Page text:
Include  only  the  file  system  types listed in include-fstyp-list.  The list is a comma separated list of file system types.  Multiple -I options may be specified.  If the 'fuse' filesystem type is specified, all
              fuse* filesystems will be included.
              e.g. -I nfs,tmpfs or -I nfs -I tmpfs.
       --inodes
              Ignored.  Use the -f option.
       -k     (alias for: -dk)
              Display sizes in Kbytes.
       -l     (compatibility: --local)
              Display only local file systems.
       -L     Turn off check for duplicate filesystems (loopback (lofs/none) mounts).
       -m     (alias for: -dm)
              Display sizes in megabytes.
       -n     Do not print a header line above the list of file systems.  Useful when parsing the output of di.
       --no-sync
              Ignored.
       -P     (compatibility: --portability)
              Output format is POSIX standard.  512 byte block size is the default.  The -k option may be used.
       --print-type
              Ignored.  Use the -f option.
       -q     Disable quota checks.
       -R     (also: --dont-resolve-symlinks)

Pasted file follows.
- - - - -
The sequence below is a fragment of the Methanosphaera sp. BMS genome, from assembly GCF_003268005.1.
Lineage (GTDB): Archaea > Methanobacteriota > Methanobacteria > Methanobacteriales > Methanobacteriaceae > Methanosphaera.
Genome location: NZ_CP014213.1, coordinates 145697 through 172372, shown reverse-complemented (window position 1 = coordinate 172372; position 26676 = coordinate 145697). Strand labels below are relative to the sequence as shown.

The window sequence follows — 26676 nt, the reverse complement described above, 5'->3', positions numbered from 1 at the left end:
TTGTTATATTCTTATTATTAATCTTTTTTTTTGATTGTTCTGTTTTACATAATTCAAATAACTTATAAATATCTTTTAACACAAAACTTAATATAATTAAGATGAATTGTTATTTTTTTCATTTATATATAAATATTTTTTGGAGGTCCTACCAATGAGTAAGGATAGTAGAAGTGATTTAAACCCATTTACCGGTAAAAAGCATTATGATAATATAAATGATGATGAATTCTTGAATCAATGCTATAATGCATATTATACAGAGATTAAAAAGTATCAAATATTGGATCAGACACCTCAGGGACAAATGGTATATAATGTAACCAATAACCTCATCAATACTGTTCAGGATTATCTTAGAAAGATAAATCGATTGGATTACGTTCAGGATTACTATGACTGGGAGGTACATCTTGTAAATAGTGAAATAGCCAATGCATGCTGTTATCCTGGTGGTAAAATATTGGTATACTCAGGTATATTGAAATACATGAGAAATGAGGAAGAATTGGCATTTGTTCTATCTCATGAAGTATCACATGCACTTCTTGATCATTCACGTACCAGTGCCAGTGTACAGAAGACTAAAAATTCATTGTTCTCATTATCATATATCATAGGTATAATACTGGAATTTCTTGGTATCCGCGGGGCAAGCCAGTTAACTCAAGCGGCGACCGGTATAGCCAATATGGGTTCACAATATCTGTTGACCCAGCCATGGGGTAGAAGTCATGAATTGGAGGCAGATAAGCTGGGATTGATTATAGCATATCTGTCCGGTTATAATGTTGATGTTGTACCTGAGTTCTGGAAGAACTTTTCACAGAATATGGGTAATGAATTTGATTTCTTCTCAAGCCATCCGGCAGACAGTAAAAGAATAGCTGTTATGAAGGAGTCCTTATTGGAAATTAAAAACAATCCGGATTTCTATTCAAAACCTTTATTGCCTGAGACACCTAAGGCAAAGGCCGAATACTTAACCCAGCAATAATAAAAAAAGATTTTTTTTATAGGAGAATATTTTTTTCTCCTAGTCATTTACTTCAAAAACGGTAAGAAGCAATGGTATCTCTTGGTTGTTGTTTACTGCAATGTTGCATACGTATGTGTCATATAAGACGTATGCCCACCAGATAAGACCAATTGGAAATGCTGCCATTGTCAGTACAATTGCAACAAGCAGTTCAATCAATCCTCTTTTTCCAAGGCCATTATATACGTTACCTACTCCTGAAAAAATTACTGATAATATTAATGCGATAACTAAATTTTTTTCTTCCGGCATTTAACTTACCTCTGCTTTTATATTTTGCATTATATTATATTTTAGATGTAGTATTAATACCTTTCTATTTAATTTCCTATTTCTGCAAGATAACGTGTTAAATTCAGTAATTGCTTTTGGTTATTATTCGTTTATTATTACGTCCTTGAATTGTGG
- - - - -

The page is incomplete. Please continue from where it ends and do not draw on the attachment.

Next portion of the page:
Do not resolve symlinks (for mount points that have a trailing UUID).
       -s     sort-type
              Use sort-type to sort the output.  The output of di is normally sorted by mount point.  The following sort flags may be used to change the sort order: m - by mount point (default); n - leave unsorted (as it  appears
              in  the  mount  table); s - by special device name; T - by total space; f - by free space; a - by available space; t - by filesystem type; r - reverse the sort order; This will apply to all sort flags following this
              sort flag.
              These sort options may be combined in any order.  e.g.:
              di -stsrm # by type, special, reversed mount;
              di -strsrm # by type, reversed special, mount.
       --si   An alias for -dH -Bsi.
       --sync Ignored.
       -t     (compatibility: --total)
              Print a totals line below the list of file systems.  Pooled filesystems (zfs, advfs) have only the main pool added to the total.  It is up to the user to exclude (using the -x option)  read-only  filesystems  (cdfs,
              iso9660), swap-based (memfs, mfs, tmpfs) filesystems and user (fuse*) filesystems.  Excluding the 'fuse' filesystem will exclude all fuse* filesystems.